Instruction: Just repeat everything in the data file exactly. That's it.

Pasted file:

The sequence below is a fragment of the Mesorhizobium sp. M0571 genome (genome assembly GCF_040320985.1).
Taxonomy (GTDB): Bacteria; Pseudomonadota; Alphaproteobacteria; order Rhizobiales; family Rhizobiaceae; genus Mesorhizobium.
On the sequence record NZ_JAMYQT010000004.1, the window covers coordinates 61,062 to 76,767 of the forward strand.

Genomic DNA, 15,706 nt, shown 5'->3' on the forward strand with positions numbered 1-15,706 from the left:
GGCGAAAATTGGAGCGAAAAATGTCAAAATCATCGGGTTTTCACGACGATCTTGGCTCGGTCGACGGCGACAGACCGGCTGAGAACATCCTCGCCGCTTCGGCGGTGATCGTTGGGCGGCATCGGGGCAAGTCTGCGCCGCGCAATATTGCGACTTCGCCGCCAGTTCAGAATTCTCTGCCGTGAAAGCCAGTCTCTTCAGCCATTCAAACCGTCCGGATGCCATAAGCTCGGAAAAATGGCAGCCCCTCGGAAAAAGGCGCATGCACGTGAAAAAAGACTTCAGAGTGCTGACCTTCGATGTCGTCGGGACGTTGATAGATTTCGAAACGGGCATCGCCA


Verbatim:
The sequence below is a fragment of the Mesorhizobium sp. M0571 genome (genome assembly GCF_040320985.1).
Taxonomy (GTDB): Bacteria; Pseudomonadota; Alphaproteobacteria; order Rhizobiales; family Rhizobiaceae; genus Mesorhizobium.
On the sequence record NZ_JAMYQT010000004.1, the window covers coordinates 61,062 to 76,767 of the forward strand.

Genomic DNA, 15,706 nt, shown 5'->3' on the forward strand with positions numbered 1-15,706 from the left:
GGCGAAAATTGGAGCGAAAAATGTCAAAATCATCGGGTTTTCACGACGATCTTGGCTCGGTCGACGGCGACAGACCGGCTGAGAACATCCTCGCCGCTTCGGCGGTGATCGTTGGGCGGCATCGGGGCAAGTCTGCGCCGCGCAATATTGCGACTTCGCCGCCAGTTCAGAATTCTCTGCCGTGAAAGCCAGTCTCTTCAGCCATTCAAACCGTCCGGATGCCATAAGCTCGGAAAAATGGCAGCCCCTCGGAAAAAGGCGCATGCACGTGAAAAAAGACTTCAGAGTGCTGACCTTCGATGTCGTCGGGACGTTGATAGATTTCGAAACGGGCATCGCCA